|(Photo from Bird Forum)|
Maccoa duck (en); pato-de-rabo-alçado-africano (pt); érismature maccoa (fr); pato malvasía africano (es); Afrikanische ruderente (de)
The Maccoa duck is found in two discrete areas within sub-Saharan Africa, one in East Africa and the Ethiopian highlands, in Eritrea, Ethiopia, Kenya and Tanzania, and another in southern Africa, in Angola, Botswana, Namibia, South Africa and Zimbabwe.
These birds are46-51 cm long and weigh 450-820 g.
They breed in small temporary and permanent inland freshwater lakes, preferring those that are shallow and nutrient-rich with extensive emergent vegetation such as reeds and cattails. They also breeds on man-made habitats, such as small farm wetlands and sewage basins. Outside the breeding season they wander over larger, deeper lakes and brackish lagoons. This species is present from sea level up to an altitude of 3.000 m.
Maccoa ducks feed mainly on benthic invertebrates, such as fly larvae and pupae, crustaceans such as ostracods and Daphnia, Tubifex worms and fresh water mollucs. They also feed on algae and the seeds of aquatic plants such as Persicaria and Polygonum.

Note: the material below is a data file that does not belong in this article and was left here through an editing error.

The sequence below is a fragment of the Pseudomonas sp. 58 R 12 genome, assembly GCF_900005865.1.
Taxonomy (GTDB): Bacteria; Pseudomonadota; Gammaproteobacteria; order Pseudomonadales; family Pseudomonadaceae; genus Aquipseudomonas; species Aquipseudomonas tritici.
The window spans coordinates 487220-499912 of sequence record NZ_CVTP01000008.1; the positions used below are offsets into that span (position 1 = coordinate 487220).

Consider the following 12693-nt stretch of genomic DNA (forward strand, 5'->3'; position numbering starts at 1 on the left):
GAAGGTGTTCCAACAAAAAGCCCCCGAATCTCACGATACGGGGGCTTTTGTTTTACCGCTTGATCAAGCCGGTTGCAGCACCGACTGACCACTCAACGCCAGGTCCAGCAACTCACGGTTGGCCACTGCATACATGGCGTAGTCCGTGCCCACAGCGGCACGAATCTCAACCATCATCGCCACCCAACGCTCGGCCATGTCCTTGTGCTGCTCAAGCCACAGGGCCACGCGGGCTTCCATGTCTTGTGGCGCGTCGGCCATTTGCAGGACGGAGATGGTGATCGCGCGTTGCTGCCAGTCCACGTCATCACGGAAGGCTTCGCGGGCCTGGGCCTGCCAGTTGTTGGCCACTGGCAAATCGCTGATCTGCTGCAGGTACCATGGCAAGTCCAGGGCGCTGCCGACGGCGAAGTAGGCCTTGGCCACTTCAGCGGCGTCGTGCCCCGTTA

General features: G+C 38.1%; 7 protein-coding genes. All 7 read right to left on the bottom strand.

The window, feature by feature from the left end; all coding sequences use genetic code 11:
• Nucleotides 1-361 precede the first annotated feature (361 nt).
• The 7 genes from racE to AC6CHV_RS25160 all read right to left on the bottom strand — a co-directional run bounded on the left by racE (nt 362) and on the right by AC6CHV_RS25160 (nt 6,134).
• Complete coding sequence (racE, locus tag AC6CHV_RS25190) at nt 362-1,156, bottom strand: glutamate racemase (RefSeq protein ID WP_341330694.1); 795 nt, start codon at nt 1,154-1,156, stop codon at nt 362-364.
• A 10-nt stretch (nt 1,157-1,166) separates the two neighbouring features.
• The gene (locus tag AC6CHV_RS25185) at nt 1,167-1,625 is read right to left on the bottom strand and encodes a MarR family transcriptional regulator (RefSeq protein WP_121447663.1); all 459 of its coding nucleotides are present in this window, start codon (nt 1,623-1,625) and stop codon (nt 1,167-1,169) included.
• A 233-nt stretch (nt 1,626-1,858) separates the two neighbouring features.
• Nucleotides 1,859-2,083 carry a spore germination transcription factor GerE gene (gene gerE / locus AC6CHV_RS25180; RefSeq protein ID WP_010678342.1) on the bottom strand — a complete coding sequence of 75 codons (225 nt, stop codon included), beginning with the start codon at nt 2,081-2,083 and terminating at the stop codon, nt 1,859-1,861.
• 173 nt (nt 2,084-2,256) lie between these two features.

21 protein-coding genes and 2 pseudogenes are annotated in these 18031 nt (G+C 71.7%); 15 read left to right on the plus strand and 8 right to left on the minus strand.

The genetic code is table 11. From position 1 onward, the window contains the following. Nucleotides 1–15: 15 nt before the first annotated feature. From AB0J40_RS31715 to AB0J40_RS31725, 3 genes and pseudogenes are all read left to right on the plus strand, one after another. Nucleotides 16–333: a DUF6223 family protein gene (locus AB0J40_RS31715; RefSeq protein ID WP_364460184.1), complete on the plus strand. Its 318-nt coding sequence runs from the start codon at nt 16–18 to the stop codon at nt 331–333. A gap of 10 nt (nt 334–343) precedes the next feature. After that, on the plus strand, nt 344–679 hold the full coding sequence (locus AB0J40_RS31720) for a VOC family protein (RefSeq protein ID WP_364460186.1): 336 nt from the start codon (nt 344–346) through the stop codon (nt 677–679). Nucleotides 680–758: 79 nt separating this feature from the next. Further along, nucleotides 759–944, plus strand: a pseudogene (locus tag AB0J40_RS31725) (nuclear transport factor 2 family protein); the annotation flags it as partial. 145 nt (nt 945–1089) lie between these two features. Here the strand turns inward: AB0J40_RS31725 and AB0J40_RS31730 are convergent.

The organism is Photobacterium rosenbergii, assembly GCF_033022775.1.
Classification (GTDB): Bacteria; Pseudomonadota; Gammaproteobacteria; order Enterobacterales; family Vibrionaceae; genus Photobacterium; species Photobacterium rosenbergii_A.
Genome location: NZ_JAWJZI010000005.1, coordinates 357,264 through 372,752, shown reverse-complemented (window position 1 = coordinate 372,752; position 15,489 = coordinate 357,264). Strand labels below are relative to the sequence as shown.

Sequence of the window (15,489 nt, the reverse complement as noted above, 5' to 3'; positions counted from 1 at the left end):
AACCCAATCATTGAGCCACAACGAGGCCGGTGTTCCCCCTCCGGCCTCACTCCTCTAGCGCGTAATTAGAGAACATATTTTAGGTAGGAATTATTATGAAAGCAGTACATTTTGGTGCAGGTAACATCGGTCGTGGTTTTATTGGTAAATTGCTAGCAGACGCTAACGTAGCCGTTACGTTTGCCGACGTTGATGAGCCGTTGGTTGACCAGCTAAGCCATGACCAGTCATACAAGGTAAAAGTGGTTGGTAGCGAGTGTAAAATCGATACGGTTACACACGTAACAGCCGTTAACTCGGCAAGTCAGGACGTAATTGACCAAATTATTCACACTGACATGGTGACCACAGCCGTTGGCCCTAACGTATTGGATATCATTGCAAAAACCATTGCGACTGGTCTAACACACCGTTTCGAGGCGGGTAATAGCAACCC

These birds can breed all year round. Male are polygamous, mating with up to 8 females that can nest simultaneously within his territory. The females build the nests, consisting of bulky cups made of leaves of stems from aquatic vegetation, placed over emergent vegetation such as reeds, bulrushes or sedges. They can also use old nests of red-knobbed coot Fulica cristata or great crested grebe Podiceps cristatus. Each female lays 2-9 white eggs, which she incubates alone for 25-27 days. The chicks leave the nest soon after hatching and start diving and feeding for themselves immediately, relying on their mother for protection during 2-5 weeks.
IUCN status - NT (Near-Threatened)
The Maccoa duck has a very large breeding range, but the global population is estimated at just 6.000-7.900 individuals. The population in East Africa has suffered severe declines, perhaps by 50% in the last 10 years, while the larger southern population appears stable after a period of range expansion and possible population increase but is considered smaller than previously thought and declines may have begun. Overall the population is suspected to be declining at a slow to moderate rate, mostly due to pollution, habitat loss through drainage and conversion of wetland areas for agriculture, and accidental mortality from entanglement in gill nets. Hunting and poaching, competition with alien benthic fish and habitat alteration by introduced plants all pose less serious threats.